It was during the course of these travels that I met Osman, a Turkish Kurd (or Kurdish Turk, depending upon who you ask), in Copenhagen, Denmark. I was sitting on a park bench, writing in my travel diary and discreetly sipping a bottle of beer when he walked over and asked if he could sit down. Like many of the Muslims I met in Western Europe, he was quite interested to learn that I was American, and his conversation grew even more eager when I told him that I had been to Turkey, enjoyed it, and had done a lot of reading about US relations with the Muslim world. We began to chat in earnest. The thing that I will always remember most about Osman is that he wanted me to know he wasn’t stupid.
During our thirty minute conversation, he spoke boldly about world affairs, and offered to “prove” the veracity of his statements at a nearby Internet café no less than 15 times. For the most part, this was to convince me either that Princess Diana and Dodi Fayed had in fact been murdered because the British government was afraid they would marry, or that 5,000 Jews who worked in the World Trade Center were warned to stay home the night before 9/11. Osman was also very keen on talking about his favorite book, “The 100: A Ranking of the Most Influential Persons in History,” by Michael H. Hart. Apparently, the Prophet Mohammed is at the top of the list, two places higher than Jesus, and this was an obvious source of pride for my new friend.
I have to admit that I wasn’t immediately interested in Osman, but there was an intensity about him that I found impossible to ignore. He began to open up to me as if he hadn’t been able to speak his mind in ages. He talked with passion and fire in his eyes, about great men like Kemal Ataturk and Mohammed Ali Jinnah (who led the campaign to create Pakistan as an independent homeland for British India’s Muslims). Only he didn’t call them “great” men. He referred to them as “big” men. After just a few minutes with him, I could see that Osman was frustrated with his lot in life. I sensed that he longed to be powerful and important, like the men he idolized, and that he wished to do great things for his people and his religion.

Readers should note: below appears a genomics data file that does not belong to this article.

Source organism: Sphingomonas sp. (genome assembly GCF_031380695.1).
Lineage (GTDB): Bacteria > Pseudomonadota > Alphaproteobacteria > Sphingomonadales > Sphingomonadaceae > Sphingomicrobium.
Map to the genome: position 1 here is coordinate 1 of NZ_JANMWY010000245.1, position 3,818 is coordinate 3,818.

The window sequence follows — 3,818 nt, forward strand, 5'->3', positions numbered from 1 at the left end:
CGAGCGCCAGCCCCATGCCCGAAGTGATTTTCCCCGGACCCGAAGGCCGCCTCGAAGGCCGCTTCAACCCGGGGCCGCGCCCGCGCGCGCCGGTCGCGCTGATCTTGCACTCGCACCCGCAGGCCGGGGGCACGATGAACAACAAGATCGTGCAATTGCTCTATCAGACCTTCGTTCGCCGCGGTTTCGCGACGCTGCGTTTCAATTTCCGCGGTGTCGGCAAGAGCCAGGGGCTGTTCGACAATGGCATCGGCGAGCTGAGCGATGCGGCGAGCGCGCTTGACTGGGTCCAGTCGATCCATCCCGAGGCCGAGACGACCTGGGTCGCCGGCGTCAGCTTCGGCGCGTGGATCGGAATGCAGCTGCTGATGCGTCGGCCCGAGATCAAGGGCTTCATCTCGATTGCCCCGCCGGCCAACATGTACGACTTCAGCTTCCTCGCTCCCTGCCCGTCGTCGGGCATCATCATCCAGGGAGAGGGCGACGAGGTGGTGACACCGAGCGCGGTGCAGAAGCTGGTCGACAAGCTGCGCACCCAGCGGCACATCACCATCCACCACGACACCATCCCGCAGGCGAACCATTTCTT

He told me that he’d had almost no formal education, but he was clearly a voracious reader. Most of his information came from the Internet, and the fact that these things had been published online was enough to make them infallible truth to him. I was curious to know what he thought of the United States’ conduct since 9/11. He said that he despised the way America’s government was brutalizing, either directly or “through the Israelis,” so much of the Muslim world, but that he could not bring himself to hate George W. Bush. “In spite of all that he has done,” Osman sighed, “he freed the Iraqi Kurds from Saddam Hussein. For this, we Kurds are grateful."
As we discussed Iraqi politics, including the cruelty of the Ba’athist regime, the plight of the Kurds, and the prospects for peace and stability in the future, our conversation inevitably turned to the ongoing guerilla campaign against the forces of occupation. For the first time since I’d met him, Osman paused. “I want to say something to you,” he began after a moment of silence, “but I am afraid it will make you angry.” I asked him to please speak freely, so he leaned in towards me and whispered excitedly: “The US will never win in Iraq because the men they fight are doing God’s work!” Osman had just sermonized at length about history’s most influential Muslims, and he now proceeded to explain what about Islam made it worth dying and killing for.